Major scoliosis curve had a mean value of 63.48° ± 17.98° (range: 17°–88°) at T0, corrected to 26.47° ± 15.24° (range: 0°–68°) at T1, and finally achieved the mean of 28.81° ± 15.81° (range: 2°–69°) at T2. Major curve percentage of correction stated at 56.44% ± 17.54% at the latest FU.

In ten cases (10/21; 47.62%), a minor curve was associated to the major one, its mean value was 58.60° ± 14.02° (range: 33°–76°) at T0 that was initially corrected to 27.1° ± 13.99° (range: 10°–60°) at T1, which was 30.30° ± 12.47° (range: 17°–60°) at T2. Minor curve percentage of correction was stated at 47.92% ± 16.22% at the latest FU.

Thoracic lordosis was associated to scoliosis in 16 patients (16/21; 76.19%), and in six of these (6/16; 37.5%), it was associated to lumbar kyphosis that in two cases was associated with scoliosis (2/21; 9.52%). Mean thoracic lordosis was −15.31° ± −11.63° (ranged from −43° to −10°) at T0, 15.80° ± 6.88° (ranged from −16° to 30°) at T1, and 13.60° ± 7.05° (ranged from −12° to 29°) at T2. A mean correction of 28.19°°± 12.93° (range: 5°–56°) was achieved for thoracic lordosis at latest FU.

Mean lumbar kyphosis was stated at 22.25° ± 11.33° (range: 8°–40°) at T0, 6.25° ± 9.53° (range 0°–22°) at T1, and 7.37° ± 8.78° (range: 0°–21°) at T2. At latest FU, the mean lumbar kyphosis correction was 14.87° ± 4.97° (range: 6°–20°). All details are available in [Table 1], [Table 2], [Table 3], [Table 4].
Table 1: Complete information about G1

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Table 2: Complete information about G2

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Table 3: Complete information about G3

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Table 4: Complete information about G4

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Student t-test showed significative differences ( P < 0.05) for all curves between T0–T1 and T0–T2 while between T1 and T2, no differences were found, demonstrating so the efficacy and reliability of surgery. We have also compared the results of each construct as reported in [Table 5]; inferential statistic was not applicable, but evaluating descriptive statistics only, G3 reaches the best performances.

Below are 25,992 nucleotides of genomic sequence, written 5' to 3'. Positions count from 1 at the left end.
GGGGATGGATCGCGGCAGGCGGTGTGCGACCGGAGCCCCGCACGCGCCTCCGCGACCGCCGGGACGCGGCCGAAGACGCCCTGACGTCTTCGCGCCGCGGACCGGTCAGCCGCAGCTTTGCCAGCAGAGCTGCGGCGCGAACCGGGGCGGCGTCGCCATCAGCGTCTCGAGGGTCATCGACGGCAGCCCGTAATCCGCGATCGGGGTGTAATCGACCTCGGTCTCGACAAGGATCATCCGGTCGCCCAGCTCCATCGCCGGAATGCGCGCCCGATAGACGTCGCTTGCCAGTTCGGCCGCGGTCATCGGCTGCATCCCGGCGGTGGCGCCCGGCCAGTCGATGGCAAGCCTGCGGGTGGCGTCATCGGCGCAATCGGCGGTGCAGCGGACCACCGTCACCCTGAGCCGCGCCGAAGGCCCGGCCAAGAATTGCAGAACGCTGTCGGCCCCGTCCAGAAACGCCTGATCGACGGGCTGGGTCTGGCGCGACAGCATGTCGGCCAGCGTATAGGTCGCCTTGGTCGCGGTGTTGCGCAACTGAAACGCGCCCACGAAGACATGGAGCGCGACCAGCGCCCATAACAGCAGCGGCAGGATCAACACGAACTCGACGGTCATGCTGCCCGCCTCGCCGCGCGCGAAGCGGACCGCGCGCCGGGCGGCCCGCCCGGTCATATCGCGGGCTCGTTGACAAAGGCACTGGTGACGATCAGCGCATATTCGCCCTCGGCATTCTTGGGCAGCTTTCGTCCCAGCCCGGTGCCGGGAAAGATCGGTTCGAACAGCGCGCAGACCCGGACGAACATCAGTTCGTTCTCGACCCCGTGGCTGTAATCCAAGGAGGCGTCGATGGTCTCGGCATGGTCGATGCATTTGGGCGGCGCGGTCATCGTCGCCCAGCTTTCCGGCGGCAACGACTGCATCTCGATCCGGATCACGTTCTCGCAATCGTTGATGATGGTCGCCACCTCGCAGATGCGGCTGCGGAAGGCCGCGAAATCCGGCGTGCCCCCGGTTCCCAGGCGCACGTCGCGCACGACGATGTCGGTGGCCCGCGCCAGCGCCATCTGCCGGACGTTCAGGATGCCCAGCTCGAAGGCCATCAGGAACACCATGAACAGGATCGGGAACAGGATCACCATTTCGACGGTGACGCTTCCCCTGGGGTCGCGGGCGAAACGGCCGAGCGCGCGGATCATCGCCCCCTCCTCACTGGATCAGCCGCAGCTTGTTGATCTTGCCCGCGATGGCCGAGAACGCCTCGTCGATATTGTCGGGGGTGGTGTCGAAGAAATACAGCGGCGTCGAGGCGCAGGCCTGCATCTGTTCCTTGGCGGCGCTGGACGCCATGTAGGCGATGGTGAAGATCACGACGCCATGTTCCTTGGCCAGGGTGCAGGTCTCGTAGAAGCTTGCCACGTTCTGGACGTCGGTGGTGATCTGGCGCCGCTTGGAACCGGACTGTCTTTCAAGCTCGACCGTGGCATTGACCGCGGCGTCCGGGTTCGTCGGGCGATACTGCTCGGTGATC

Table 5: Comparison of results obtained with different type of instrumentation

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Revising the surgical reports, average EBL and operating time were 883.81 ml ± 276.72 ml (range: 450–1600 ml) and 258.76 min ± 52.93 min (range: 185–400 min), respectively. Complication occurred in four patients (4/21; 19.04%): two patients (2/4; 50%) suffered from mesenteric artery syndrome that resolved thanks to nasogastric intubation, one patient (1/4; 25%) was subjected to red cells concentrated bags transfusion for posthemorrhagic anemia, and one patient (1/4; 25%) suffered from dural tear resolved with the use of spinal sealant system. No cases of pseudoarthrosis, rod breakage, or screw's misplacement occurred.

Upper instrumented vertebra (UIV) and lower instrumented vertebra (LIV) were also recorded. UIV was T2 in one case (1/21; 4.76%), T3 in five cases (5/21; 23.81%), T4 in 13 cases (13/21; 61.91%), T5 in one case (1/21; 4.76%), and T7 in one case (1/21; 4.76%). LIV was T12 in one case (1/21; 4.76%), L1 in three cases (3/21; 14.28%), L2 in two cases (2/21; 9.53%), L3 in seven cases (7/21; 33.33%), L4 in six cases (6/21; 28.57%), and L5 in two cases (2/21; 9.53%). A mean of 12.09 ± 1.48 vertebrae was instrumented for each patient.

Clinical results of SRS24 questionnaire at FU are reported in [Table 6].
Table 6: Clinical results

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   Discussion Top

Spine deformities affect many MFS patients; their severity may range from minor curves that do not require any intervention to severe surgical deformities.[2],[14] The most representative is scoliosis, but sagittal alterations (hyper- and hypo-kyphosis) are usually associated; several times, the inversion of sagittal curves can be appreciated. These skeletal deformities may be associated with severe respiratory deficiency and congenital cardiovascular disease that conditioning the surgical treatment.[3],[15] Despite these considerations, the improvement in the quality of life and survival in patients with MFS made surgical treatment of spinal deformities often indicated.